|▲ Photo by Brenda Paik Sunoo, author of "Moon Tides" Jeju Grannies of the Sea" (2012).
The following article is excerpted from Dr. Hilty's recent presentation at UNITAR Cifal-Jeju.
This is Part II. For Part I, see here.
A case study of one such mutual aid society or "indigenous social enterprise" can be seen in Jeju Island itself. This island society traditionally held characteristics common among small islands globally, including both independence from outside influence as well as interdependence among its native residents, the very definition of 'mutual aid'.
Labor was traditionally shared, as evidenced in agricultural and marine practices even now; micro-financing, collective economics, and other financial support were maintained within each village structure, economic strategies which are swiftly gaining support in today's global community; and societies for a wide variety of common purposes were formed, many of which remain.
One of the most powerful examples of an indigenous social enterprise'can be found in the community and practices of Jeju's famed "haenyeo" or free-diving women. Far from a quaint, old-fashioned, or so-called "3D" (dirty, dangerous, demeaning) profession of manual labor and minimal education, all of which may engender a certain amusement or even disdain among outsiders, the culture of these divers is a time-honored, highly structured and functional one in which traditional underpinnings have been preserved and the concept of social enterprise embodied.
The free-divers of Jeju have a vibrant and powerful history. Along with the fishers, the divers in each village maintain "eocheongye" or economic collectives. With its complex structure complete with clearly delineated rules and shared profits, this model of collective economics -- an increasingly popular concept in the wake of the ongoing global financial crisis which began in 2008 -- is worthy of emulation.
Until the 1970s, when it began to be replaced by tourism, the profession of commercial free-diving was one of the primary drivers of this island economy. These free-divers have also served as community leaders and social activists. Notably, divers would begin their work in early adolescence and typically continue well into old age, thus maintaining both social engagement and productivity throughout the majority of their lives.
Even more significant in regard to social enterprise is the free-divers' systematization of social responsibility. The divers' group of each coastal village delineates regions within the diving territory for specific purposes, the profits from which have been used to build schools ("hakkyo badang" or "school sea"), assist elderly former divers ("halmang badang" or "grandmother sea"), and other measures of social welfare.
Additionally, the divers set aside one day each month in which they dive to gather garbage rather than marine product, thus "cleaning the sea" in order to contribute to the well-being of the marine environment. Each collective also maintains the marine life through re-seeding programs, and utilizes methods meant to control the amount of product harvested, all both economically and ecologically sustainable practices for the benefit of the community.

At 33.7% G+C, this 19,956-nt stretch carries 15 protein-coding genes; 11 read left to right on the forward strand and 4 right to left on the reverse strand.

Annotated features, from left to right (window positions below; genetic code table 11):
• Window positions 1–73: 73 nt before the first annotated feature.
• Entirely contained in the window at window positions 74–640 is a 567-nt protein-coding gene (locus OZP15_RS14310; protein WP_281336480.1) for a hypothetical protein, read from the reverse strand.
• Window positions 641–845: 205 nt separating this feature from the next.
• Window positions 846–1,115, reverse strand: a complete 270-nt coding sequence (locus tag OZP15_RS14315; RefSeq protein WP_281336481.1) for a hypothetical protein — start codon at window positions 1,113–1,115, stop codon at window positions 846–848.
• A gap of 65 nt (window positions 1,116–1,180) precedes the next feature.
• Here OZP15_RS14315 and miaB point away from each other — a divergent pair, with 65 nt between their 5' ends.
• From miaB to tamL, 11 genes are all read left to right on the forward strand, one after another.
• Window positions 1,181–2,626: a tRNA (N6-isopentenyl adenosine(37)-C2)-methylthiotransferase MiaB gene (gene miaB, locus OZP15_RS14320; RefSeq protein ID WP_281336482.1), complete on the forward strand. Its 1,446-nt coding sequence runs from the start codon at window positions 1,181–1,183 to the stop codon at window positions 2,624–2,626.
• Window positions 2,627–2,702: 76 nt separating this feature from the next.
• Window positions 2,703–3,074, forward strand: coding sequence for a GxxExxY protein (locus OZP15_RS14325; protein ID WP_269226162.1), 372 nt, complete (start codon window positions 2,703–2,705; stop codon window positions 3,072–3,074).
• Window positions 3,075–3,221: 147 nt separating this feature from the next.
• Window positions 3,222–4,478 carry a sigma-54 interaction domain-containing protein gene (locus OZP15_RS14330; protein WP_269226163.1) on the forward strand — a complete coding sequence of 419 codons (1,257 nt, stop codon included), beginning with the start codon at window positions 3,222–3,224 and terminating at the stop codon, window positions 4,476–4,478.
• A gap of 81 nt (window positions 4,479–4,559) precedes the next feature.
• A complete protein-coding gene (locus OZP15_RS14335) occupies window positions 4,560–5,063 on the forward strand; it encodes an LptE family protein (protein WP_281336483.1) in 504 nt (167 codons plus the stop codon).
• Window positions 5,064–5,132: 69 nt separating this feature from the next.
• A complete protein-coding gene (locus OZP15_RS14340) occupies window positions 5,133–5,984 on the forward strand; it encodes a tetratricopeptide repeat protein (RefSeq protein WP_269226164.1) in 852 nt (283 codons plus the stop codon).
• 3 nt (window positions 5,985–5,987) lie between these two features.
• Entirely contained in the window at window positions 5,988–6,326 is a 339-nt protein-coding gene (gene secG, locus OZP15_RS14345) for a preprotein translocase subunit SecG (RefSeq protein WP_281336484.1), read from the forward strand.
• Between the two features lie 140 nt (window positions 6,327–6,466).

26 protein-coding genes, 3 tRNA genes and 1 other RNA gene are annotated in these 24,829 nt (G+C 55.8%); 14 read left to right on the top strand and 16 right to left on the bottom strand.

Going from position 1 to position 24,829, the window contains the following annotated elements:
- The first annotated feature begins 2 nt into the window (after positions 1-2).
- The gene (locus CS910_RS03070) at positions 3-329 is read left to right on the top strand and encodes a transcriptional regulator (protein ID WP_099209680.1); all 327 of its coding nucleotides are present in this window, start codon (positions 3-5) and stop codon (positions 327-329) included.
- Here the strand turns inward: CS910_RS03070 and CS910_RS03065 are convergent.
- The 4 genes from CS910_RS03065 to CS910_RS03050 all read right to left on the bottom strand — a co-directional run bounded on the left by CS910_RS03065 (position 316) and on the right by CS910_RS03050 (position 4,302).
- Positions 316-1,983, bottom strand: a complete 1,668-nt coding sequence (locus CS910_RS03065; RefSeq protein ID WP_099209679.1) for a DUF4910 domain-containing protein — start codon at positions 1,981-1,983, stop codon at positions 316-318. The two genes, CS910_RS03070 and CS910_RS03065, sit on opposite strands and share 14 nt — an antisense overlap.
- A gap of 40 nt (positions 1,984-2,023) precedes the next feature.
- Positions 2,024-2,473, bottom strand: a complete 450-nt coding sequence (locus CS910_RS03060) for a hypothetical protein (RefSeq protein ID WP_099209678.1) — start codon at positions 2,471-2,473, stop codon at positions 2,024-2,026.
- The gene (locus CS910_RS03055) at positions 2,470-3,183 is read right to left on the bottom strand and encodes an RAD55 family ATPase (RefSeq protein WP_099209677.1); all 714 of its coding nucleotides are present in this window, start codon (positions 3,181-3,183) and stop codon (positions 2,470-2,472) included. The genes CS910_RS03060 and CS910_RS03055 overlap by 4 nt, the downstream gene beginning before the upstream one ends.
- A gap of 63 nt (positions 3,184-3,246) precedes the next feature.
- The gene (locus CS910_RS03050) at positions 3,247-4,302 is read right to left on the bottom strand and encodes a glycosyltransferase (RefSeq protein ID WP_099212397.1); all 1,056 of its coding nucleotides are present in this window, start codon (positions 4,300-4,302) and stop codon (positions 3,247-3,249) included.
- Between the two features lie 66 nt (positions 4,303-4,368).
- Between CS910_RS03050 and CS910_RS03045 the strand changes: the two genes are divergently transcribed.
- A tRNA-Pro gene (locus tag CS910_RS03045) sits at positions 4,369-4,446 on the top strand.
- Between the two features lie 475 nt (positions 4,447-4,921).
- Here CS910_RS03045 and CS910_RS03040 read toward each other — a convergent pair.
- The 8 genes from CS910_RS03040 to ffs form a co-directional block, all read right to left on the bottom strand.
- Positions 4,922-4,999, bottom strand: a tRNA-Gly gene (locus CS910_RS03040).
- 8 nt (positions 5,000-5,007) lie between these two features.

The free-diving profession is set against a backdrop of a highly complex animistic belief system, by its very nature ecologically sound and community-oriented. This magico-religious system's construct of manifest deity bestows upon its devotees a sense of awe and worship of nature, and of living in harmony with same. The seasonal rites of this practice thus produce a deeply ingrained appreciation of a balanced ecosystem, as well as a powerful social cohesion as village life traditionally centers upon the agricultural rhythms acknowledged by such rituals.
Beyond the variety of tangible contributions identified, these intangible benefits, while less quantifiable, represent the most long-term, sustainable contribution of all.
Other such measures of mutual aid, including micro-financing and reciprocal contribution, can be witnessed on Jeju in present-day practices such as the monetary donations provided at weddings, births, graduations, funerals, opening of new businesses, major illness, and more, and in the private money-lending schemes maintained by each village.
Thus, this island culture of Jeju, at its core, is one of social enterprise – a model of mutual aid, egalitarian labor practices, collective economics, micro-financing, and social engagement and cohesion, at the foundation of which is an eco-friendly belief system.
As we study the social enterprise structure and its value, both tangible and intangible, to Korean society, we would do well to consider deeply the example of Jeju Island.
Previous: Indigenous Social Enterprise and Jeju Island
Dr. Hilty is a cultural health psychologist from New York, currently residing on Jeju Island.